“It was no surprise to anyone who knew him to hear that he was the shooter,” said Emma Gonzalez, a senior at Marjory Stoneman Douglas High School.
Over the past three weeks, the impassioned voices and steadfast demands of the students of Marjory Stoneman Douglas High School have resounded across social media and through the halls of the large suburban high school where I teach visual arts. A group of senior girls, spurred to action by the horrors of the Parkland massacre and emboldened by watching videos of its protesting students, organized a walkout of their own. Though it was an uncharacteristically cold, snowy day in our part of Oregon, hundreds of students marched out of school, engaging in what was certainly, for many of them, their first act of civil disobedience. I positioned myself near the back of the crowd, listening as they shouted their demands for safer schools and an end to fear in the classroom. Standing on that icy sidewalk, I was overcome by waves of conflicting emotions. Though deeply proud of them for raising their voices and insisting on being heard, I was also forced to confront a stark and brutal reality: Neither my students nor I feel safe in our school.
I still remember the cold December morning in 2012 when I first heard about the massacre at Sandy Hook Elementary School in Newtown, Connecticut. A colleague walked up to my desk, tears streaming down her face. She then recounted the grisly details of those shootings: a classroom of first graders and their teachers murdered on what should have been just another routine school day.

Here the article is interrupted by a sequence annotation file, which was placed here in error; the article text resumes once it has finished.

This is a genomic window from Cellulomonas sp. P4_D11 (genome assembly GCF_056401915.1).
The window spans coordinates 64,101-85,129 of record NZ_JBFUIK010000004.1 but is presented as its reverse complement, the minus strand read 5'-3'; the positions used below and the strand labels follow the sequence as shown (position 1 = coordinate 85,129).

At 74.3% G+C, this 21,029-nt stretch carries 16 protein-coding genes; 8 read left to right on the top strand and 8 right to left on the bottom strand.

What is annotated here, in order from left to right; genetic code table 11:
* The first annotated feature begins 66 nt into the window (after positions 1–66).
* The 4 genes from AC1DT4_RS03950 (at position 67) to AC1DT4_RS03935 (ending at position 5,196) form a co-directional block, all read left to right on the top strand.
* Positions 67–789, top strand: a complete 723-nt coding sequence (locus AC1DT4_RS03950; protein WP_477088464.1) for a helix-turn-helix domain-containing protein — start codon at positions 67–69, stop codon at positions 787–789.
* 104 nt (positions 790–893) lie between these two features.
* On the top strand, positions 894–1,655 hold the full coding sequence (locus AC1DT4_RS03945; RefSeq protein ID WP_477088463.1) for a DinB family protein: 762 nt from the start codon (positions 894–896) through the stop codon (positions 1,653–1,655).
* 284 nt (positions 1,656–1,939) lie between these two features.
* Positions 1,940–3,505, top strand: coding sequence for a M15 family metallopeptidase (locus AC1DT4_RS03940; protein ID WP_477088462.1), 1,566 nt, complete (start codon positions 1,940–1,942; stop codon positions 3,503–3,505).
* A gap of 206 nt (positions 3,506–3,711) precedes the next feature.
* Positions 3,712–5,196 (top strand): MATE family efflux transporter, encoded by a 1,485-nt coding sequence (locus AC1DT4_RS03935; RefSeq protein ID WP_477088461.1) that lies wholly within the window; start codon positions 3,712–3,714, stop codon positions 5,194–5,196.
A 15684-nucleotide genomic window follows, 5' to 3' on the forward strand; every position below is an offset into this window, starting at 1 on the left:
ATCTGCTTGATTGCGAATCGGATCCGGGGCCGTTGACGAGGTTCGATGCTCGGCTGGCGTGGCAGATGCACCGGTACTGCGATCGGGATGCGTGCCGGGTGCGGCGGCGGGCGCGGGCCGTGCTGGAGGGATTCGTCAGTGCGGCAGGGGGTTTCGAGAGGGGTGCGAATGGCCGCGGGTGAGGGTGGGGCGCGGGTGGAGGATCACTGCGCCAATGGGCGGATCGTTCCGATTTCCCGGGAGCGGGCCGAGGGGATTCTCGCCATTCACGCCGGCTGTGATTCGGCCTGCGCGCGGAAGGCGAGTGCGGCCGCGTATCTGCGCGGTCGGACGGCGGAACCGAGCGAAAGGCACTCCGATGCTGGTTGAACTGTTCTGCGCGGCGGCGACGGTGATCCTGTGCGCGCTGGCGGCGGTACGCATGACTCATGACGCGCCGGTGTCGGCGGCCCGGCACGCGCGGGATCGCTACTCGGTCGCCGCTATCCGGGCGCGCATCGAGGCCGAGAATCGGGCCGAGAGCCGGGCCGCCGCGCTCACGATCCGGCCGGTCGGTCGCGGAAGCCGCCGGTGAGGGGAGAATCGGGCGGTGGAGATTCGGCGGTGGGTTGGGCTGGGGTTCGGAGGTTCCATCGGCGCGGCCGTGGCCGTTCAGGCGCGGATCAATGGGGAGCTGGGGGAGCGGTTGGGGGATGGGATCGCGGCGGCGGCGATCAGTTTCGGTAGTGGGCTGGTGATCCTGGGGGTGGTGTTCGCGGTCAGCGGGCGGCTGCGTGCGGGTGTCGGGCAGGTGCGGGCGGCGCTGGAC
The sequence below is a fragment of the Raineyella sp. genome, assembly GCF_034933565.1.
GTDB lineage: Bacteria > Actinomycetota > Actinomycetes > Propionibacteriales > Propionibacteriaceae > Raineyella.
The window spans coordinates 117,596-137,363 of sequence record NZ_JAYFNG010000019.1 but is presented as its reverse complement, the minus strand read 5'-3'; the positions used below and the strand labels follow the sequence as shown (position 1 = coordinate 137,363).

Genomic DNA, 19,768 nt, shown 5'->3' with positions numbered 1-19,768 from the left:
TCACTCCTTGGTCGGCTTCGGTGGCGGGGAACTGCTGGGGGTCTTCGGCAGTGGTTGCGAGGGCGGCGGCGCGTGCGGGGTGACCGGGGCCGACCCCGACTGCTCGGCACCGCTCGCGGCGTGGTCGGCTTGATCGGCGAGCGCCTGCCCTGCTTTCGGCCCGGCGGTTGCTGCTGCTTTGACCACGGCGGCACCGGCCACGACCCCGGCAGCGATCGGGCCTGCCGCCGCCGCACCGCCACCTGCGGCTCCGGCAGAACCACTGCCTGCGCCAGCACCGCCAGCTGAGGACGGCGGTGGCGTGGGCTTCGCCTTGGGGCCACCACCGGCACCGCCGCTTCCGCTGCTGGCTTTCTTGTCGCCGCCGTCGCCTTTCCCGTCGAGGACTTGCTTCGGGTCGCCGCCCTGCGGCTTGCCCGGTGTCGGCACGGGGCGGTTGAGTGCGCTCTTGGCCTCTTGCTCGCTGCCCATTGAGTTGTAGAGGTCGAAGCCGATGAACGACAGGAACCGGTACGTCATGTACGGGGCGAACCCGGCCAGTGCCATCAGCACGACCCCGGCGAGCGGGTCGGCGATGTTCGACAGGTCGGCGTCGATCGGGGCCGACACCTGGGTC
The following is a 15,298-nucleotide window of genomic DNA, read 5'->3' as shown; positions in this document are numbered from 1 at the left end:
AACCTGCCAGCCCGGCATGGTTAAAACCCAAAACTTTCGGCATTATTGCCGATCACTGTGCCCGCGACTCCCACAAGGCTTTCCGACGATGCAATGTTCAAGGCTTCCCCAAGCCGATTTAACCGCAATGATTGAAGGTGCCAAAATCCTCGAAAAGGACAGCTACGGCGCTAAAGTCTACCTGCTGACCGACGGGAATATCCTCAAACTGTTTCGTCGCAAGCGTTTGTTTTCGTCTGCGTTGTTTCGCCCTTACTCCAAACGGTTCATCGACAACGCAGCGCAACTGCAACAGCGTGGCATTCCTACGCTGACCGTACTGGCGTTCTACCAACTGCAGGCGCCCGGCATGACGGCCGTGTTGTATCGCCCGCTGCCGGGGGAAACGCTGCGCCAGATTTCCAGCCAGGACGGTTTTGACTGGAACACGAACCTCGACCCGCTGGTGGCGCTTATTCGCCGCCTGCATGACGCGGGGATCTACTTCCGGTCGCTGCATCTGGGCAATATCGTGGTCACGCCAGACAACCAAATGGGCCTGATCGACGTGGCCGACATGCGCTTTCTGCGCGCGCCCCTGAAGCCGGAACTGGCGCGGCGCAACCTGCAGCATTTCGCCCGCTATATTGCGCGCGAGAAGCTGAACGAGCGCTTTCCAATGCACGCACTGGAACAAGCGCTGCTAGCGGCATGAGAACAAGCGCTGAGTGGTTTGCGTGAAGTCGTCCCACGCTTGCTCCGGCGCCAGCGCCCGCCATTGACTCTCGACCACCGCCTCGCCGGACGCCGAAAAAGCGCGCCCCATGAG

At the time, my daughter was a preschooler. In those school pictures that began appearing in the media of gap-toothed Sandy Hook first graders, I saw her face. I began to think about her future in such a world, and it looked bleak. From that moment on, I couldn’t bear reading the stories of what had transpired within those school walls and so found myself avoiding the impassioned, anguished speeches of the brave parents and teachers of those senselessly slaughtered children. It hit too close to home. It was horror on a level I had previously thought unimaginable and in a school not that different from mine. Naively, I assumed things would have to change, that nobody could look at those tiny little people and callously advocate for the status quo. How wrong I was. And as we all know, the shootings just kept happening.
So what was it about the Parkland killings that tipped the scale? Why hadn’t this happened after Columbine or Newtown? These are among the questions we teachers have been asking one another at my school recently. Perhaps what’s driving this moment is fear of the seeming inevitability, the not-if-but-when of it all. As teachers, we are forced to wonder: When will it be our turn? When will we bar the doors, fight, run, or hide? When will despair be given a physical form in the shape of a teenager with a gun and our school turned into a shooting gallery for the deranged?